October 2012

  1. The Nexus 4 is a warning: If you're going Android, you're following the carriers' rules

    Making a deal with the Mafia is never without risks. Some mobsters require particularly steep payments, including, but not limited to: broken kneecaps, a horse's head for a pillow, or a bad trip to the barbershop. Others, like, say, AT&T and Verizon, require other concessions, like an exclusive device here or the installation of crapware there.

    By Nathaniel Mott , written on

    From the News desk

  2. Predicting irrational shoppers: Commerce Sciences applies behavioral economics to ecommerce

    Behavioral economics, as its well-known proponent Dan Ariely describes it, “is interested in the same questions as classical economics, but without assuming that people are rational.”

    By Mick Weinstein , written on

    From the News desk

  3. As Hurricane Sandy moves up the East Coast, a surprisingly adept tool emerges: SMS

    The last time I wrote about the Short Message Service (SMS) protocol was when it was being used to help keep sheep alive and measure just how hot (hormonally) Switzerland's bovines are at any given moment. These tools, while helpful, only appeal to a very specific subset of phone owners – namely, European shepherds and cow farmers.

    By Nathaniel Mott , written on

    From the News desk

  4. Vimeo launches tips jar for content creators. More of this, please, media industry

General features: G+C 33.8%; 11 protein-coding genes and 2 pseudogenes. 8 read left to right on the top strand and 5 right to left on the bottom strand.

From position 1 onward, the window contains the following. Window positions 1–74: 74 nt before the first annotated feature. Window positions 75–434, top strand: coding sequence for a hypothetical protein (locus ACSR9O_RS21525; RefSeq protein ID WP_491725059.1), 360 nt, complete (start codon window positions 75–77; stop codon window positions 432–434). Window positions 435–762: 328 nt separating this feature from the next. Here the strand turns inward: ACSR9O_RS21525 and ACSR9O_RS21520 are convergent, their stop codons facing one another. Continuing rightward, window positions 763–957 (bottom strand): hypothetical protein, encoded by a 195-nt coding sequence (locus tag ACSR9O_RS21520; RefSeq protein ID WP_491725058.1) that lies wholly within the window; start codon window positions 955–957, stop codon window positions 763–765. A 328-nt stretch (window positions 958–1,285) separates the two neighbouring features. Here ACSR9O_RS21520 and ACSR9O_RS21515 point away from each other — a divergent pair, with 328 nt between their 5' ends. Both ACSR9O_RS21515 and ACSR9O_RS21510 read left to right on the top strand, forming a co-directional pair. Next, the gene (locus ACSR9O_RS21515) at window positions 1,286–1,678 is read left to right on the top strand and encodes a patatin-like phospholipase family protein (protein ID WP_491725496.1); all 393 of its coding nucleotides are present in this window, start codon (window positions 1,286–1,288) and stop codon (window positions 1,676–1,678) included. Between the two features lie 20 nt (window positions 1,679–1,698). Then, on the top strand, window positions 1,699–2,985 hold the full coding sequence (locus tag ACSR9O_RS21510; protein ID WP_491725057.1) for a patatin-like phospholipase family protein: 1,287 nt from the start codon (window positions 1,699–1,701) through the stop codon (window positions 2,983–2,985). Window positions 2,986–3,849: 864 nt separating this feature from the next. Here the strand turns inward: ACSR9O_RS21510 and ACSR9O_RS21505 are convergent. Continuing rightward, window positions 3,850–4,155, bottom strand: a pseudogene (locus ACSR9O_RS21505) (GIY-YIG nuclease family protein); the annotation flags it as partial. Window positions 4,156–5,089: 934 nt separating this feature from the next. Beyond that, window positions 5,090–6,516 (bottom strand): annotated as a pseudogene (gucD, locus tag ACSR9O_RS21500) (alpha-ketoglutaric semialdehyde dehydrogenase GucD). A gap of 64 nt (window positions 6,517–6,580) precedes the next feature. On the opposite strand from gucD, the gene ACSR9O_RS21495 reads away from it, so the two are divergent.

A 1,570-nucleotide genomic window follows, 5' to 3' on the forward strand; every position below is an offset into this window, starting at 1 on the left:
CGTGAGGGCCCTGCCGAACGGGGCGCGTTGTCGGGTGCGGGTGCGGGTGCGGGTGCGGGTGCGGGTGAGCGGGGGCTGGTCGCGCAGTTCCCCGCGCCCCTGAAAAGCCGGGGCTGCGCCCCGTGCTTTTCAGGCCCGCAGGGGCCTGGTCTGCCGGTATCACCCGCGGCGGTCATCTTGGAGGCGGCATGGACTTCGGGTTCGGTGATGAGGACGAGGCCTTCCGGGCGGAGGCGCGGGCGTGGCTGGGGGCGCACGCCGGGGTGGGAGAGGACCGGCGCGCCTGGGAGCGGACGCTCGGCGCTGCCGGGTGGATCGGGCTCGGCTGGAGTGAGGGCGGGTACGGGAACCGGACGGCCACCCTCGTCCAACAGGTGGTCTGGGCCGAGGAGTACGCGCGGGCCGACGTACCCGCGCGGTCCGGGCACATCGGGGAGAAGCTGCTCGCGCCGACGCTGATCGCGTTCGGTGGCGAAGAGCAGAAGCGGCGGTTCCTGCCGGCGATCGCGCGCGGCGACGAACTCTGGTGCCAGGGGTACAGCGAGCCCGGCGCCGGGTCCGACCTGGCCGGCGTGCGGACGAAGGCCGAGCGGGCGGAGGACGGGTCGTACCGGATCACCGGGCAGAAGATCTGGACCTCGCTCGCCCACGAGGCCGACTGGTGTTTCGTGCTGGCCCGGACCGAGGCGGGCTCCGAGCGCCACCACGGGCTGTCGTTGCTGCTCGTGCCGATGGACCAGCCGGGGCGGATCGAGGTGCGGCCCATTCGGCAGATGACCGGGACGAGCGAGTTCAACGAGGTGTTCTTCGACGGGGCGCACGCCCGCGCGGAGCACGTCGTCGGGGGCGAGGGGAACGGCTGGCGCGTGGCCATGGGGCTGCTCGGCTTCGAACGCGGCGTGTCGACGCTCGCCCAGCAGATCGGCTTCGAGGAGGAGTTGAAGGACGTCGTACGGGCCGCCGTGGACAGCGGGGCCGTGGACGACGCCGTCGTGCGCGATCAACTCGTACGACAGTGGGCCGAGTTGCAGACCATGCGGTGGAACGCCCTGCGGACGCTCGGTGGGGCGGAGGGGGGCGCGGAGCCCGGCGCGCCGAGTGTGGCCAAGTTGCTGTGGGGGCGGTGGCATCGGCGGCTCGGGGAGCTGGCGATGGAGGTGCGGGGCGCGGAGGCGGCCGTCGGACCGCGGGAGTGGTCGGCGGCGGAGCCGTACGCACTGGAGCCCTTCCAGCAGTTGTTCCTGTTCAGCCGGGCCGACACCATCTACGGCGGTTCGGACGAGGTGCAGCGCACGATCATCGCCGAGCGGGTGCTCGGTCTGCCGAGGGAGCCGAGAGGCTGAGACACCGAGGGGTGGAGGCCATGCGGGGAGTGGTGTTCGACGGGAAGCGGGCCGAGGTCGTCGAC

Vimeo has just launched a tip jar to help content creators earn money from their videos. A “pay to view” option is coming soon. These are the first steps in what could become a widespread micropayments ecosystem on the video-sharing site. It's a positive step for content creators. While tips are not about to fix their revenue problems, they could become handy bonuses.

    By Hamish McKenzie , written on

    From the News desk

  5. Helpshift raises $3.25m to manage mobile-centric help desks

    Sure, the mobile Web is intuitive with all its swiping and touching and boiled down feature simplicity. But even the most intuitive app-- from the developer point of view-- can be totally confusing for users. And when things fail, an overly simple interface can be a hindrance. The first time I set up my Uber account I accidentally mis-typed a digit in my phone number and there was absolutely no way to change it in the app. I had to contact a friend at the company to fix it. That's clearly an unworkable solution for the masses.

    By Sarah Lacy , written on

    From the News desk

  6. Enough with the entitled whining -- Facebook isn't running an advertising charity

    Facebook's history has not been without a healthy dose of entitled outrage. Each time the company releases a new feature, users are horrified (NOOOO! Not change!) and threaten to boycott. The spirit of those boycotts are frequently undercut by the fact that they're organized... on Facebook.

    By Erin Griffith , written on

    From the News desk

  7. An adrenaline-pumping alternative to the Lobby Conference


    By Kym McNicholas , written on

    From the News desk

  8. Detroit's LevelEleven gets $1M of local funding to gamify sales organizations

    At the beginning of the last century, Detroit was America’s “Silicon Valley.” That is to say, it was the center of innovation, entrepreneurship, and job creation. The last decade has been particularly brutal on the Motor City, but in fairness its decline was long in the making as entrenched conglomerates turned to protectionism rather than disruption as their business model of choice.

    By Michael Carney , written on

    From the News desk

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